Wing hopes to add other markets to its drone delivery service in the
“This is an important step forward for the safe testing and integration of drones into our economy. Safety continues to be our number one priority as this technology continues to develop and realize its full potential,” said U.S. Secretary of Transportation, Elaine L. Chao, in a press release.
Wing Drones Deliver Over Australia Too!
Wing has been testing its drone delivery service in
Australia since 2014. Over the past 18 months, Wing has flown over 70,000 test
flights and made more than 3,000 successful deliveries—including food, small
household items, and over-the-counter drug store items—as part of the Australia
Unmanned aerial vehicles (UAVs, but commonly called drones) continue to gain in popularity around the world. As more drones appear in the sky, more practical functions are being discovered for them, including medical uses.
According to an article penned by Jeremy Tucker, DO, for Drones in Healthcare, numerous potential medical uses exist for drones. In addition to transport and delivery services, they may also be helpful in search and rescue missions and providing medical care and telemedicine services. Tucker is Executive Director for Patient Safety Solutions at US Acute Care Solutions.
“Drones are going to decrease the reliance on human beings
that provide care and decrease the cost of assisting people,” he predicted.
“Being able to cross long distances at faster speeds to deliver blood products
and lab samples also is a huge benefit. Now transporting blood products between
hospitals, for example, involves vehicles on the ground that are prone to
accidents and delays. Drones can help decrease those incidents.”
Prior to using drones for clinical laboratory specimen
deliveries, WakeMed relied on courier cars and trucks to transport specimens
within the campus. The ground delivery service could take up to an hour to
complete. By comparison, drones can make the same delivery in minutes, ensuring
lab specimens remain viable, and getting test results to patients faster.
Drone Delivery Around the World!
Dark Daily previously covered the use of drones to deliver laboratory specimens in Switzerland and laboratory supplies and blood products in Rwanda. And in 2017, Dark Daily reported that a team of researchers from Johns Hopkins University had successfully flown a drone carrying lab specimens more than 161 miles across the Arizona desert.
Might we soon see a Google drone delivery service for
clinical laboratory specimens as well?
The utilization of drones represents another market trend
that is creating opportunities for clinical laboratories. Using drones to
transport lab specimens could be a potential source of revenue and presents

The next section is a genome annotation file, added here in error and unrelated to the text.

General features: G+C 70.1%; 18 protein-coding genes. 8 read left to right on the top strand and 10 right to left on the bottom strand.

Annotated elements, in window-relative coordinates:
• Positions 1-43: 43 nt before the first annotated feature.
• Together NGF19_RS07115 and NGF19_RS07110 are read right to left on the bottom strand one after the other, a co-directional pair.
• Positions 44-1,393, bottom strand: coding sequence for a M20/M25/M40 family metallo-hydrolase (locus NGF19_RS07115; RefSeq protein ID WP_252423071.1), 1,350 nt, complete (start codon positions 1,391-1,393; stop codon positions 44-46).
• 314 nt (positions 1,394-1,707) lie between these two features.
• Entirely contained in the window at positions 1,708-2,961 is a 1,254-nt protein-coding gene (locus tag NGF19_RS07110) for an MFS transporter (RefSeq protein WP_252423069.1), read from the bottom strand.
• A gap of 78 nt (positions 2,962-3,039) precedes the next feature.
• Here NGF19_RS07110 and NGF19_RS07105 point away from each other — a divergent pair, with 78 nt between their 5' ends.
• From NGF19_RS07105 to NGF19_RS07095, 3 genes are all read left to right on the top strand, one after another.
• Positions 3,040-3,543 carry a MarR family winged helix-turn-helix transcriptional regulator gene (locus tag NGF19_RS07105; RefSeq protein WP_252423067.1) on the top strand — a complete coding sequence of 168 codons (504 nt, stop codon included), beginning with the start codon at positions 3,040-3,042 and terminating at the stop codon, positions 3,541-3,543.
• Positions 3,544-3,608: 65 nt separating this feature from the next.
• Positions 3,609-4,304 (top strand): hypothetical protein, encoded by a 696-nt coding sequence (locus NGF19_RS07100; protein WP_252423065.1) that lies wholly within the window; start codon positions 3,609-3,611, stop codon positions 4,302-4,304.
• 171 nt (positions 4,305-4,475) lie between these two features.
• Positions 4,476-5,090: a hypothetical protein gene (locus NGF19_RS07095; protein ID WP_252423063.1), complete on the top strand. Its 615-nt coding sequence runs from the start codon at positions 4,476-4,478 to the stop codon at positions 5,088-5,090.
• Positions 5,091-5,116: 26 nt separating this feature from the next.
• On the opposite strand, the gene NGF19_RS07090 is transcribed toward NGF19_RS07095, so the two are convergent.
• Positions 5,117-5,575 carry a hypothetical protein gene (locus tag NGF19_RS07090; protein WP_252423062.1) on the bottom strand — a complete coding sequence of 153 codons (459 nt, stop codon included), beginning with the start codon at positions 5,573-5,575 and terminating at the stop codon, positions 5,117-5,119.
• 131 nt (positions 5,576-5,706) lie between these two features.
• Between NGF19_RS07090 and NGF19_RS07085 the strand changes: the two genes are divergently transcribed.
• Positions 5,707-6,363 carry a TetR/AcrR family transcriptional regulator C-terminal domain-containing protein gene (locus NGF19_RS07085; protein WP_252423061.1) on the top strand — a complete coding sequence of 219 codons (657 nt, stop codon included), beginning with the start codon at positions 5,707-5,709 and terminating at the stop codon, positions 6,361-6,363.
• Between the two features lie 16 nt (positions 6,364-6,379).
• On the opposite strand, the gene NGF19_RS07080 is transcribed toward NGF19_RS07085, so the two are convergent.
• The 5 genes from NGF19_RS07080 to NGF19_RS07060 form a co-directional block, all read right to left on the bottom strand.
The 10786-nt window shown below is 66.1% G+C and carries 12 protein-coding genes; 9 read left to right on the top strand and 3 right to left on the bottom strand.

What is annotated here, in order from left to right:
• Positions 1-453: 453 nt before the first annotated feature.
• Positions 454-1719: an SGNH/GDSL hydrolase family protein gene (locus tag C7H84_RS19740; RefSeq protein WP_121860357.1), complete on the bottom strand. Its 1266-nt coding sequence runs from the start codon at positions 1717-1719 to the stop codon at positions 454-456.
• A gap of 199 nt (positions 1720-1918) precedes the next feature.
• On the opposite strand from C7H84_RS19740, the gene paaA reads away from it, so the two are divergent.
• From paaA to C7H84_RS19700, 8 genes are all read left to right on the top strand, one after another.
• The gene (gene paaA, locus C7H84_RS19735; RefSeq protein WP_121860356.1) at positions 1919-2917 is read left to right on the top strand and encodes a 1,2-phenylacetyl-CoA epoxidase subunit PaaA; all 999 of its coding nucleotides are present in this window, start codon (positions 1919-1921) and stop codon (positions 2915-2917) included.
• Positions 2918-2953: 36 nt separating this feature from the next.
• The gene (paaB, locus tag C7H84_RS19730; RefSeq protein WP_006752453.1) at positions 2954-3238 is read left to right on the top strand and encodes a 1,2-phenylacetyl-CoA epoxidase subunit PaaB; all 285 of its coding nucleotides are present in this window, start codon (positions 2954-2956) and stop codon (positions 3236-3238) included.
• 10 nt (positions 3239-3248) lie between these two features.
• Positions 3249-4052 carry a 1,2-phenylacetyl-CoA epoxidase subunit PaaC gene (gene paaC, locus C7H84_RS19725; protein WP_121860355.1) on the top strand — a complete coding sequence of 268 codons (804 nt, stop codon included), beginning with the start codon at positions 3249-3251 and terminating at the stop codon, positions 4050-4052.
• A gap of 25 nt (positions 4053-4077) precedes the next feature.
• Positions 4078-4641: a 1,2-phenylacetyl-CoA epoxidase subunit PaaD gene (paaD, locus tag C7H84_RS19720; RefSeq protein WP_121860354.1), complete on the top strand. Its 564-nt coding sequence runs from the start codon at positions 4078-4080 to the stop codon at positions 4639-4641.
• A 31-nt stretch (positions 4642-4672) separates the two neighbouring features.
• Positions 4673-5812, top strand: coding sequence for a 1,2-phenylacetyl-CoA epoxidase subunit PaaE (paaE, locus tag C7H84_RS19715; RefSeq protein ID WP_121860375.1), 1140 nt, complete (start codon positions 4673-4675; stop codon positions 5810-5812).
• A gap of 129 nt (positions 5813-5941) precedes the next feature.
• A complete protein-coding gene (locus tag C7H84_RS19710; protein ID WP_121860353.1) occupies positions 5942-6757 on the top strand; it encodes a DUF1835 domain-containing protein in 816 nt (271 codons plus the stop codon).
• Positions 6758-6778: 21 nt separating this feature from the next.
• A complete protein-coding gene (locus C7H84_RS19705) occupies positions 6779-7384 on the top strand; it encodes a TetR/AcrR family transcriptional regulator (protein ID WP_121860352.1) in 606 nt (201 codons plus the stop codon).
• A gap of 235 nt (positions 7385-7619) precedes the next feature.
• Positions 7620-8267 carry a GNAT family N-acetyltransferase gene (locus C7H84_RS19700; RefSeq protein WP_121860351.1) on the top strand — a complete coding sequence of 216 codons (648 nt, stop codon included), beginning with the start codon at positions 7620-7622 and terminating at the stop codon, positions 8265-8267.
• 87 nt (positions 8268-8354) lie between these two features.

labs with a pathway for providing value-added, timely service to healthcare
“Healthcare is a strategic imperative for us,” Abney said.
“We deliver a lot of important things, but lab [shipments] are critical, and
they’re very much a part of patient care.”
UPS entered the healthcare sector in 2000 with its acquisition of Livingston HealthCare. In 2016, the company acquired Marken, a move that Abney said, “sent a clear message to our customers that we were taking healthcare and clinical trials very seriously.”
Specimens Delivered by Drone
With healthcare deliveries already a big part of UPS’ ground
business, the company now moves lab specimens by drone on WakeMed’s hospital campus in
Raleigh, N.C. The effort marks the first commercial daily drone service to be
cleared by the Federal Aviation Administration (FAA) for lab specimen
transport, and it is made possible through UPS’s new partnership with Menlo
Park, Calif.-based Matternet.
Matternet Founder and CEO Andreas Raptopoulos described how the new technology is impacting turnaround time, specimen stability, and viability. The “Future of Lab Logistics” session at EWC, featuring Raptopoulos and Shannon DeMar, Senior Marketing Manager Healthcare Strategy at UPS in Atlanta, Ga., brought questions about FAA regulations, risk mitigation, and more. Laboratory leaders are looking at how to take their logistics to the next level.
Delivery of Medical Lab Samples
The UPS/Matternet program represents a major milestone for
unmanned aviation in the United States, according to UPS, in a recent release.
Currently, the majority of medical samples and specimens are transported across
WakeMed’s expanding health system by courier cars. The addition of drone
transport provides an option for on-demand and same-day delivery, the ability
to avoid roadway delays, increase medical delivery efficiency, lower costs, and
improve the patient experience.
How drones, sensors, and new technologies are poised to
increase the quality and accuracy of specimen transport and logistics
represented just a slice of the first full day of sessions at Executive War
College. UPS is an official partner and sponsor.
Also speaking at the 24th Annual Executive War College on
Lab and Pathology Management:
Evolving market trends are creating both concern and
opportunities for the clinical laboratory industry. New sources of revenue are essential
at a time when fee-for-service prices for lab tests are decreasing.